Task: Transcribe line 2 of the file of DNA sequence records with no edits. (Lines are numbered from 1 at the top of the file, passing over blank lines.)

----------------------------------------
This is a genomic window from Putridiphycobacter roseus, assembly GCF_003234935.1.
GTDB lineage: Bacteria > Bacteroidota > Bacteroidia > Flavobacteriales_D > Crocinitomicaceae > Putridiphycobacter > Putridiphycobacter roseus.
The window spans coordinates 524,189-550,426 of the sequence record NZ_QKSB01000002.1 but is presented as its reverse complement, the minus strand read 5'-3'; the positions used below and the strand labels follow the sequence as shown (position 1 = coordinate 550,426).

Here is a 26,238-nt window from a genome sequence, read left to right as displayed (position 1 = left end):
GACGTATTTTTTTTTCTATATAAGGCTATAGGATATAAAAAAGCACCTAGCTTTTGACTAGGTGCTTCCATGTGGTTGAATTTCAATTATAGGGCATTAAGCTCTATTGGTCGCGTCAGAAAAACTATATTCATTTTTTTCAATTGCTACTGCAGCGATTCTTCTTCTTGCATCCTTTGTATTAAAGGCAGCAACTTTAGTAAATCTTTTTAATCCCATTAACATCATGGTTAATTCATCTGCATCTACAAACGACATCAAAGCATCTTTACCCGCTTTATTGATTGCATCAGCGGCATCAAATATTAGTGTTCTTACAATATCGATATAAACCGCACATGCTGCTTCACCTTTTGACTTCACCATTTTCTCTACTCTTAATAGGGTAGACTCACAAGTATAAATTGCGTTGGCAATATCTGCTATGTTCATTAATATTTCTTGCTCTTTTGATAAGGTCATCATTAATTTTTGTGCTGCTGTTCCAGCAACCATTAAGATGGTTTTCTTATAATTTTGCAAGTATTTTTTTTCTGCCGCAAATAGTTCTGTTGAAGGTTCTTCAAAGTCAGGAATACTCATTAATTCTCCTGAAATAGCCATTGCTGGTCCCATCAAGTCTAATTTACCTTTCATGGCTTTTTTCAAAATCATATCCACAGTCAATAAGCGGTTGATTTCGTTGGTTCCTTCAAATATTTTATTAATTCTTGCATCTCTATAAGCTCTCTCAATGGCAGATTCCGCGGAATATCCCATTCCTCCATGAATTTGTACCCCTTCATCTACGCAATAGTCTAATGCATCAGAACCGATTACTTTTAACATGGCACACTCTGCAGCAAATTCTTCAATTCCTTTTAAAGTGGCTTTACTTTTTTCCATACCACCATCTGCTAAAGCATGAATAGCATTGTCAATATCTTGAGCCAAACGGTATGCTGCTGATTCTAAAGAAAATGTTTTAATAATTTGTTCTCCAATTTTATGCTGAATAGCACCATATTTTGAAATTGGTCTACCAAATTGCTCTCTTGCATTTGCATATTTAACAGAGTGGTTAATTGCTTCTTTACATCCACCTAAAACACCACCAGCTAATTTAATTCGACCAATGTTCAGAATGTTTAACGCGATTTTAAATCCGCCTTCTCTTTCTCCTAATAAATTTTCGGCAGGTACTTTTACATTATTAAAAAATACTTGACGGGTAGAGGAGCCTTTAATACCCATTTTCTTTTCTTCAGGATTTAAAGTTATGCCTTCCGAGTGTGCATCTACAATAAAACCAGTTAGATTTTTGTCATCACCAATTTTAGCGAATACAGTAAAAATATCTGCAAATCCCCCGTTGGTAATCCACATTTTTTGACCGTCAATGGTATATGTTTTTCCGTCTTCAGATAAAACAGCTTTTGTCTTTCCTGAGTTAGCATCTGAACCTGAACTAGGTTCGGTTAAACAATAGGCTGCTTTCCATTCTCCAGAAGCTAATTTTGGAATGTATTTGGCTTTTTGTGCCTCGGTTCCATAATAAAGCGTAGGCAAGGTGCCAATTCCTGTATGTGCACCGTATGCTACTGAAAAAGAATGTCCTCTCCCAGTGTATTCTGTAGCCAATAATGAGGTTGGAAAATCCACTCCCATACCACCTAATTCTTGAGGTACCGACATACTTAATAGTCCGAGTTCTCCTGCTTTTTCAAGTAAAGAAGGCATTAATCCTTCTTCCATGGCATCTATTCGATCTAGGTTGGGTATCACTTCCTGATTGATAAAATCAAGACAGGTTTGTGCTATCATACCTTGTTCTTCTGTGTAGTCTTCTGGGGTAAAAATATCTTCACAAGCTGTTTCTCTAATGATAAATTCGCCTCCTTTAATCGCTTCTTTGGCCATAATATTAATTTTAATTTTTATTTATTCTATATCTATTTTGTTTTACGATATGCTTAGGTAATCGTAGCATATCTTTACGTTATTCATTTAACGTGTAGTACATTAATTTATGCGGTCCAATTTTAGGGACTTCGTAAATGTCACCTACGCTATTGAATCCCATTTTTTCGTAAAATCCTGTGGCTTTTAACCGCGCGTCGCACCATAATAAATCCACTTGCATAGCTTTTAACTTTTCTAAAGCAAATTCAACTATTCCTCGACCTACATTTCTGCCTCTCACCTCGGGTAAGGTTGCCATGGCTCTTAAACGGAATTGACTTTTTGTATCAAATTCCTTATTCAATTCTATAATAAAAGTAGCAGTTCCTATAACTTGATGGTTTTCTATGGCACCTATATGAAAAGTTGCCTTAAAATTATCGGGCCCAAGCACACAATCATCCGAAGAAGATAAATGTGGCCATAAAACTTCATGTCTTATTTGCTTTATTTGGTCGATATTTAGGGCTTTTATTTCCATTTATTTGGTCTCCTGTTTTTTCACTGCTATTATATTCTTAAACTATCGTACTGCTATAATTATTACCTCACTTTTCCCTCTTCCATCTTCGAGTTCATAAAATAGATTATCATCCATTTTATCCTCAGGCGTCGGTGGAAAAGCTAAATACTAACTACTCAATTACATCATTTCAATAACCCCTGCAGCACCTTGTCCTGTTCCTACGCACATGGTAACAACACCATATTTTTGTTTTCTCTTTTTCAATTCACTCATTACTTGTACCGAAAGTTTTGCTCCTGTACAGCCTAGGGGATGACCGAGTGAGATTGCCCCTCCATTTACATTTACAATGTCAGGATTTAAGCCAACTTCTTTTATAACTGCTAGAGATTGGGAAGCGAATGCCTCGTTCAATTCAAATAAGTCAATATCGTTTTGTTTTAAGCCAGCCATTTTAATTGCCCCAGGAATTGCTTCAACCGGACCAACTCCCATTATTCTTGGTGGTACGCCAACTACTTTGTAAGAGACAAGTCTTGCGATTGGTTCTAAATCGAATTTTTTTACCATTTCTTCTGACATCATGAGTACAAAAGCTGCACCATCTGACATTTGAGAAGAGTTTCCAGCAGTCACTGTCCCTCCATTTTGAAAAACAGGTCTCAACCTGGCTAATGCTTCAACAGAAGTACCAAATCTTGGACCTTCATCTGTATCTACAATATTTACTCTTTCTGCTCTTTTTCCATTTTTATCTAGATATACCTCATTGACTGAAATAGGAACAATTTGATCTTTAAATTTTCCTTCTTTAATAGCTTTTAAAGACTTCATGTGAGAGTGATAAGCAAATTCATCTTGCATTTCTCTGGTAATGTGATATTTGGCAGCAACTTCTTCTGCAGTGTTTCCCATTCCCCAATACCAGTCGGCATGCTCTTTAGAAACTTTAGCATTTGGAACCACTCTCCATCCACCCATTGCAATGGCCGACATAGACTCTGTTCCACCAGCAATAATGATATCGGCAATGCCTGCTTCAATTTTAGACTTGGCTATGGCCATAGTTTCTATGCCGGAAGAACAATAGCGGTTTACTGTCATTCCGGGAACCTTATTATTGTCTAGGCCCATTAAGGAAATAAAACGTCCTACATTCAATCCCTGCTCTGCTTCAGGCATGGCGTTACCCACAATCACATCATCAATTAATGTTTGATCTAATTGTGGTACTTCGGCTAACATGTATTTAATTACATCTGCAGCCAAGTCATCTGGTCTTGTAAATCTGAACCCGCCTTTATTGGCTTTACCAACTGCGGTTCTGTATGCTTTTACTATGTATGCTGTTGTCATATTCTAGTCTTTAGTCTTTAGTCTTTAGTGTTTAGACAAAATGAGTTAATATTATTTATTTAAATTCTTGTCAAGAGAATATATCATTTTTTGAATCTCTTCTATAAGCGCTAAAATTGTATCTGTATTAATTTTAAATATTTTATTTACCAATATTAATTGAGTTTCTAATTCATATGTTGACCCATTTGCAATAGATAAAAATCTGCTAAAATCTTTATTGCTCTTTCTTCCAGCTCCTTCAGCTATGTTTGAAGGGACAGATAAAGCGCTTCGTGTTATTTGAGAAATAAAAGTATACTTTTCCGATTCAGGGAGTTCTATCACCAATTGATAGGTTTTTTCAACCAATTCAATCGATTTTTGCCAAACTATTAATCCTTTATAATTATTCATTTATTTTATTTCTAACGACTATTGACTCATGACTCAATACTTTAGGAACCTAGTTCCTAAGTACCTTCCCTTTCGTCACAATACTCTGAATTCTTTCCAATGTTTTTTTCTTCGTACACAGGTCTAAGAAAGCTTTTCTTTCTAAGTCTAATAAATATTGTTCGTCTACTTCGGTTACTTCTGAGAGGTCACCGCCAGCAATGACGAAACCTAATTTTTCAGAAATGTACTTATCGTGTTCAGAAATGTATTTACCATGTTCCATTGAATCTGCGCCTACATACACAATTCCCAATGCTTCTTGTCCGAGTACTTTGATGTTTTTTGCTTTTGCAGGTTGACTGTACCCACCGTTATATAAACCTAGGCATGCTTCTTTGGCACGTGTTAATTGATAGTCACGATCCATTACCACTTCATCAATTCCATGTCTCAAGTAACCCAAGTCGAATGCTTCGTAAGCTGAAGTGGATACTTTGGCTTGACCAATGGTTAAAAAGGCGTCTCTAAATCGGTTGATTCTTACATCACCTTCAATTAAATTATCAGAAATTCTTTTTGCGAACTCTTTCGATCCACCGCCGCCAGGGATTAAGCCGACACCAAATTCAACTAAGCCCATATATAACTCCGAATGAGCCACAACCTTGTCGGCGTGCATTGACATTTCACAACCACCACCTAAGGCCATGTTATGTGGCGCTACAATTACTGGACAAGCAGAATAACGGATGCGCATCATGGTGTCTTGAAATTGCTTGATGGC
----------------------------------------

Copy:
GTDB lineage: Bacteria > Bacteroidota > Bacteroidia > Flavobacteriales_D > Crocinitomicaceae > Putridiphycobacter > Putridiphycobacter roseus.